- When undercover investigators made their way onto Chinese
fur farms recently, they found that many animals are still alive and struggling
desperately when workers flip them onto their backs or hang them up by
their legs or tails to skin them. When workers on these farms begin to
cut the skin and fur from an animal's leg, the free limbs kick and writhe.
Workers stomp on the necks and heads of animals who struggle too hard to
allow a clean cut. When the fur is finally peeled off over the animals'
heads, their naked, bloody bodies are thrown onto a pile of those who have
gone before them. Some are still alive, breathing in ragged gasps and blinking
slowly. Some of the animals' hearts are still beating five to 10 minutes
after they are skinned. One investigator recorded a skinned raccoon dog
on the heap of carcasses who had enough strength to lift his bloodied head
and stare into the camera.
- Before they are skinned alive, animals are pulled from
their cages and thrown to the ground; workers bludgeon them with metal
rods or slam them on hard surfaces, causing broken bones and convulsions
but not always immediate death. Animals watch helplessly as workers make
their way down the row.
- Undercover investigators from Swiss Animals Protection/EAST
International recently toured fur farms in China's Hebei Province, and
it quickly became clear why outsiders are banned from visiting. There are
no regulations governing fur farms in China - farmers can house and slaughter
animals however they see fit - meaning miserable lives and excruciating
deaths. The investigators found horrors beyond their worst imaginings and
concluded, "Conditions on Chinese fur farms make a mockery of the
most elementary animal welfare standards. In their lives and their unspeakable
deaths, these animals have been denied even the simplest acts of kindness."
- Living Hell
- On these farms, foxes, minks, rabbits, and other animals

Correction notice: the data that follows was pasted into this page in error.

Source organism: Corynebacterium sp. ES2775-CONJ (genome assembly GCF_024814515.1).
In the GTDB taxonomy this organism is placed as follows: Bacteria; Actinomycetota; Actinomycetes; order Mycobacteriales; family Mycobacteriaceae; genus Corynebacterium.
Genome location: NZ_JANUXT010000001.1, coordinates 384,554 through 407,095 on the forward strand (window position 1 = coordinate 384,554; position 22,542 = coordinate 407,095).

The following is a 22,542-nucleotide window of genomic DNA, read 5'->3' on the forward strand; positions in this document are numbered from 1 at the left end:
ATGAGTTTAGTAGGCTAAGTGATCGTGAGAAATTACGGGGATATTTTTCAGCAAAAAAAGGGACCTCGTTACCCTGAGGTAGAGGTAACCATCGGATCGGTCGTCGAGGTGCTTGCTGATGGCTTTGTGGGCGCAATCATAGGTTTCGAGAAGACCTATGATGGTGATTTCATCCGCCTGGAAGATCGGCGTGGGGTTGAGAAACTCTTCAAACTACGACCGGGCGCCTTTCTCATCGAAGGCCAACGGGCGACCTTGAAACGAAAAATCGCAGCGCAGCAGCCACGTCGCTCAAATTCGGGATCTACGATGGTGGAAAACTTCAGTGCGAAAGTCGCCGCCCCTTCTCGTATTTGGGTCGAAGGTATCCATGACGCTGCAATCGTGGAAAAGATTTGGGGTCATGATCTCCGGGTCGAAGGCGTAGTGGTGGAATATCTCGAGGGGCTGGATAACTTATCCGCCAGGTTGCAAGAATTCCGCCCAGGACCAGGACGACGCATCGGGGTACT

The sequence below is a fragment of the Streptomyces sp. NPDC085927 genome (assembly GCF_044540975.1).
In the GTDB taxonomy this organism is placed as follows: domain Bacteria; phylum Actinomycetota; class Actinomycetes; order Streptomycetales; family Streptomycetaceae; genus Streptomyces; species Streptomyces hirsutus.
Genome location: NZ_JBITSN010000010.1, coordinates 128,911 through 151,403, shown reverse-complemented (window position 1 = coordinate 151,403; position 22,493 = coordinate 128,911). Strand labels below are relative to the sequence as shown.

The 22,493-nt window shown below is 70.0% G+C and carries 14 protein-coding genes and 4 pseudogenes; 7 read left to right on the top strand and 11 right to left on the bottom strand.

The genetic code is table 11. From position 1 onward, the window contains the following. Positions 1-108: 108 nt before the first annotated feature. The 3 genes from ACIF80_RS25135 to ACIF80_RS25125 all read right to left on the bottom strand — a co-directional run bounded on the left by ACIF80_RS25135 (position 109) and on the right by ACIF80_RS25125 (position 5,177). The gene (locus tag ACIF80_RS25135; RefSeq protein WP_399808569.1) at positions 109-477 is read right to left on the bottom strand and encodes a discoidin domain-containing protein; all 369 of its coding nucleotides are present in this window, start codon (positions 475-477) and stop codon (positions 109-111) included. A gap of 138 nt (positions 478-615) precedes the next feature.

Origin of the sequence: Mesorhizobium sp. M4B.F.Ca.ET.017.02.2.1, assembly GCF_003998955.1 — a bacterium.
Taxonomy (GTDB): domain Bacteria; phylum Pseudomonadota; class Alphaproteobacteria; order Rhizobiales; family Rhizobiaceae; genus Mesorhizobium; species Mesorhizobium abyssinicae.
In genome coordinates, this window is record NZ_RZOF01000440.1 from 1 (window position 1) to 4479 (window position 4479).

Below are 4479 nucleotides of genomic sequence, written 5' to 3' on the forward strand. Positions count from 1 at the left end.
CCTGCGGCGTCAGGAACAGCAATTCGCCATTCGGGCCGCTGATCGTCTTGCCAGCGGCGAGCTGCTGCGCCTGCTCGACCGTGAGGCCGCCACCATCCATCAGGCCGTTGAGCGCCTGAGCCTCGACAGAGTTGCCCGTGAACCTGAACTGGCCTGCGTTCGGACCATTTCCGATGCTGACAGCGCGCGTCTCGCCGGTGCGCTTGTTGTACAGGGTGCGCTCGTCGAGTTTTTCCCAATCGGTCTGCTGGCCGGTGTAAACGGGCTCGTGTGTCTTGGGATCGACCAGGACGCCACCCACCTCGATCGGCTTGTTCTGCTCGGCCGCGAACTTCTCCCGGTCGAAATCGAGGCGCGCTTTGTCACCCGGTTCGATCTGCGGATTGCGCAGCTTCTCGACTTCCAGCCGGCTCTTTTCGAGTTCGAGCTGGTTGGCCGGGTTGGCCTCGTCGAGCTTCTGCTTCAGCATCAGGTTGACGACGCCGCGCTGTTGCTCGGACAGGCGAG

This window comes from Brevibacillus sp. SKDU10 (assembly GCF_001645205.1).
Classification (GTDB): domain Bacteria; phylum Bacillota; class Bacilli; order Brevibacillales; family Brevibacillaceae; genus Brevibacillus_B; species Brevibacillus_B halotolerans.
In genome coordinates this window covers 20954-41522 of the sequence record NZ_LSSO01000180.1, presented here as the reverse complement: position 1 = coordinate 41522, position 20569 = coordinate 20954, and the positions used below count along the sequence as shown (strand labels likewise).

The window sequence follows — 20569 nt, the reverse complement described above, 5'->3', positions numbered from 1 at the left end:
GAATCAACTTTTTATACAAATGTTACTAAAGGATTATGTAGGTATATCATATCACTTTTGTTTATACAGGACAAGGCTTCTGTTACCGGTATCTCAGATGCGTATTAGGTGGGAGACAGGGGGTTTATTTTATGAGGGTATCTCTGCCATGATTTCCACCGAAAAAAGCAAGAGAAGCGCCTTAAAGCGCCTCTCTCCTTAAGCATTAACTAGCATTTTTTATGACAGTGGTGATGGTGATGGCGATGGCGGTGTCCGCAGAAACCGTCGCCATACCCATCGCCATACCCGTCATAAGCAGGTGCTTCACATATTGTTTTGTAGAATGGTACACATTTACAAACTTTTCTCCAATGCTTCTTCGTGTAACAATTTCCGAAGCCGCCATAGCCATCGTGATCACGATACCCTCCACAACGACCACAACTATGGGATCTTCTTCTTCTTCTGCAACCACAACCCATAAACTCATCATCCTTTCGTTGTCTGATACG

pace and shiver in outdoor wire cages, exposed to driving rain, freezing
nights, and, at other times, scorching sun. Mother animals, who are driven
crazy from rough handling and intense confinement and have nowhere to hide
while giving birth, often kill their babies after delivering litters. Disease
and injuries are widespread, and animals suffering from anxiety-induced
psychosis chew on their own limbs and throw themselves repeatedly against
the cage bars.
- Is There A Skeleton In Your Closet?
- The globalization of the fur trade has made it impossible
to know where fur products come from. Skins move through international
auction houses and are purchased and distributed to manufacturers around
the world, and finished goods are often exported. China supplies more than
half of the finished fur garments imported for sale in the United States.
Even if a fur garment's label says it was made in a European country, the
animals were likely raised and slaughtered elsewhere - possibly on an unregulated
Chinese fur farm.
- Because a fur's origin can't be traced, anyone who wears
any fur at all shares the blame for the horrific conditions on Chinese
fur farms. The only way to prevent such unimaginable cruelty is never to
wear any fur.
- Watch video here: http://www.petatv.com/tvpopup/Prefs.asp?video=fur_farm